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Preventative Dentistry

Brushing Tips

What is the best technique for brushing?

There are a number of effective brushing techniques. Patients are advised to ask during an appointment to determine which is the best one for them, since tooth position and gum condition vary. One effective, easy-to-remember technique involves using a circular or elliptical motion to brush a couple of teeth at a time, gradually covering the entire mouth. Place a toothbrush beside your teeth at a 45-degree angle and gently brush teeth in an elliptical motion. Brush the outside of the teeth, inside the teeth, your tongue and the chewing surfaces and in between teeth. Using a back and forth motion causes the gum surface to recede, or can expose the root surface or make the root surface tender.

Soft or hard bristles?

In general, a toothbrush head should be small (1″ by 1/2″) for easy access. It should have a long, wide handle for a firm grasp. It should have soft, nylon bristles with round ends. Some brushes are too abrasive and can wear down teeth. A soft, rounded, multi-tufted brush can clean teeth effectively. Press just firmly enough to reach the spaces between the teeth as well as the surface. Medium and hard bristles are not recommended.

How long should I brush?

It might be a good idea to brush with the radio on, since we generally recommend brushing 3-4 minutes—the length of an average song. Using an egg timer is another way to measure your brushing time. Patients generally think they’re brushing longer, but most spend less than a minute brushing. To make sure you’re doing a thorough job and not missing any spots, patients are advised to brush the full 3-4 minutes twice a day instead of brushing quickly five or more times through the day.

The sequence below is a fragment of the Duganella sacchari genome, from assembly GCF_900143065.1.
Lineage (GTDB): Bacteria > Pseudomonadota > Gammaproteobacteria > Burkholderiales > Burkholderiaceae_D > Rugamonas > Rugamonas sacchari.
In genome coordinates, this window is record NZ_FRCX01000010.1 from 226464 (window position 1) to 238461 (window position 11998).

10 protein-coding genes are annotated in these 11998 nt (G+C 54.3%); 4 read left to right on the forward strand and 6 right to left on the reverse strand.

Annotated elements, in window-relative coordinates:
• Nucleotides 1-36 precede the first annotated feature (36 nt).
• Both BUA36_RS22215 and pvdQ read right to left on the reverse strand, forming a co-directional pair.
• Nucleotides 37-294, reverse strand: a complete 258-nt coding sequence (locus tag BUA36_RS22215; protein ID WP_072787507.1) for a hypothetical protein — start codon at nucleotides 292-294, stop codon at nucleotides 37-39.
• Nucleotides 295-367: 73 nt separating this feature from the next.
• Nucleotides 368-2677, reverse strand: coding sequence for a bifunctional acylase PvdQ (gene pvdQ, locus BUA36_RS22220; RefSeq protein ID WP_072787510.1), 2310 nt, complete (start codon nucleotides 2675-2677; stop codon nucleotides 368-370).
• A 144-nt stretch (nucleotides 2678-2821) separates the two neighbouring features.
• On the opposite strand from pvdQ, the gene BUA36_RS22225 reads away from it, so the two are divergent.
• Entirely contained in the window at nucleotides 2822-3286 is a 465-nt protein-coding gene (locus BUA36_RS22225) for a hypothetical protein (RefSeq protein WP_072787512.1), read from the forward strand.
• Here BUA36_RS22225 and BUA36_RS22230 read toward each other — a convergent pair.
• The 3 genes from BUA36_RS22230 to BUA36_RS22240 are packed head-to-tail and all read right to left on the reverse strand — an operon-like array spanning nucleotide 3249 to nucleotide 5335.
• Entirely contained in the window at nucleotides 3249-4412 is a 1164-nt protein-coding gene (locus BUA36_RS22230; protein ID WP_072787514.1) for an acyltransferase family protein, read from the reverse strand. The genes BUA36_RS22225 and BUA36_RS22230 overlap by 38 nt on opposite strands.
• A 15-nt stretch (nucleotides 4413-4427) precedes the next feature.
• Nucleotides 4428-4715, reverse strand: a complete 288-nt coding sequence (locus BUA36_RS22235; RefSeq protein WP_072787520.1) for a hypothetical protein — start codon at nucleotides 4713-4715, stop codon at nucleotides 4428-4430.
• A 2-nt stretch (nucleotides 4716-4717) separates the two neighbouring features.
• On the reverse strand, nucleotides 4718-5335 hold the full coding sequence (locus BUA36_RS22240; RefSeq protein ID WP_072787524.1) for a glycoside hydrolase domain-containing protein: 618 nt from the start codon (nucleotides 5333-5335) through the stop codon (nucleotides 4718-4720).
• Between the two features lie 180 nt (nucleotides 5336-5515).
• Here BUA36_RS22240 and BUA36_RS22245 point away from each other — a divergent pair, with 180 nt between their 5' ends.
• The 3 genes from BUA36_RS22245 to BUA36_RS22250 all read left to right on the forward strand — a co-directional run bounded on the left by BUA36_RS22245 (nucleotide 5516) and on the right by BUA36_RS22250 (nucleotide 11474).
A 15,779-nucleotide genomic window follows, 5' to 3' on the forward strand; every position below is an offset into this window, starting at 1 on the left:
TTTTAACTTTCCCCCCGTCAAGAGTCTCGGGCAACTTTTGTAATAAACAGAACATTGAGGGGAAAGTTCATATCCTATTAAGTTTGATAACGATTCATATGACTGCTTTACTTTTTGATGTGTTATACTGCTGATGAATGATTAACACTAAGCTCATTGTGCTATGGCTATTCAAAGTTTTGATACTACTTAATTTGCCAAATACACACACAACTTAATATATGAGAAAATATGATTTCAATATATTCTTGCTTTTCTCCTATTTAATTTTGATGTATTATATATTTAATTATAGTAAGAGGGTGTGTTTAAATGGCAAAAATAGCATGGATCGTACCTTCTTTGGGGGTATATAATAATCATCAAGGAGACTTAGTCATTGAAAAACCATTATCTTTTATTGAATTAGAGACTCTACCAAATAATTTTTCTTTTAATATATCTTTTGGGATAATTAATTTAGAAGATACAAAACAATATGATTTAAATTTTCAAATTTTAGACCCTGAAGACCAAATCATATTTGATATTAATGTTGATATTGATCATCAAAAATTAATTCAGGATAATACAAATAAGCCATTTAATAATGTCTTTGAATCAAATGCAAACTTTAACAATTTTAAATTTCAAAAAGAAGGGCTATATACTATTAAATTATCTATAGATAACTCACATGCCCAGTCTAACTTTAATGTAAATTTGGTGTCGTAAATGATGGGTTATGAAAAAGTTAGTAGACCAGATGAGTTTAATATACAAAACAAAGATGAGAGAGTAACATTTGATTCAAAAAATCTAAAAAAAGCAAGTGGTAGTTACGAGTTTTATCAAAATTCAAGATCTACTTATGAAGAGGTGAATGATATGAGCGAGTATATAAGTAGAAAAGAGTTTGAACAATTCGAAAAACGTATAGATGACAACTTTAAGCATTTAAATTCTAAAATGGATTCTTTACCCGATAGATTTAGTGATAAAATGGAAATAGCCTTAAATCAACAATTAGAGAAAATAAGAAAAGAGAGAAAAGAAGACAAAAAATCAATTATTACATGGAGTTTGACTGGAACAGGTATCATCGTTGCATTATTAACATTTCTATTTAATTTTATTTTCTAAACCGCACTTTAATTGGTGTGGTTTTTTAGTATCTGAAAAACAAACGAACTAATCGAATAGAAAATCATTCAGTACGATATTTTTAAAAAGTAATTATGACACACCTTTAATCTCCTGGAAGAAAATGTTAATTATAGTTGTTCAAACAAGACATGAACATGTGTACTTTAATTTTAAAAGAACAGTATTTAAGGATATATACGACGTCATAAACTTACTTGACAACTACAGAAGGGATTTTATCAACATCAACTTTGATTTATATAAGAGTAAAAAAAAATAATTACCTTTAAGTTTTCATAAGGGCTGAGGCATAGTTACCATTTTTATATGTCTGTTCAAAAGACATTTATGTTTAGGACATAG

Should I brush at work?

Definitely, but most Americans don’t brush during the workday. It’s a good idea to keep a toothbrush in your desk, which increases the chances that you’ll brush during the day by 65 percent, according to a survey released by Oral-B Laboratories and the Academy of General Dentistry. Getting the debris off teeth right away stops sugary snacks from turning to damaging acids, and catches starchy foods like potato chips before they turn to cavity-causing sugar. If you brush with fluoride toothpaste in the morning and before going to bed, you don’t even need to use toothpaste at work. You can just brush and rinse before heading back to the desk. If you don’t have a toothbrush with you, rinsing your mouth with water for 30 seconds after lunch also helps.

The following tips may improve your work-time brushing habits:

  • Post a sticky note on your desk or computer at work as a reminder to brush teeth after lunch.
  • Brush teeth right after lunch, before you become absorbed in work.
  • Store a toothbrush and toothpaste at work in a convenient and handy place.
  • Make brushing your teeth part of your freshening up routine at work.

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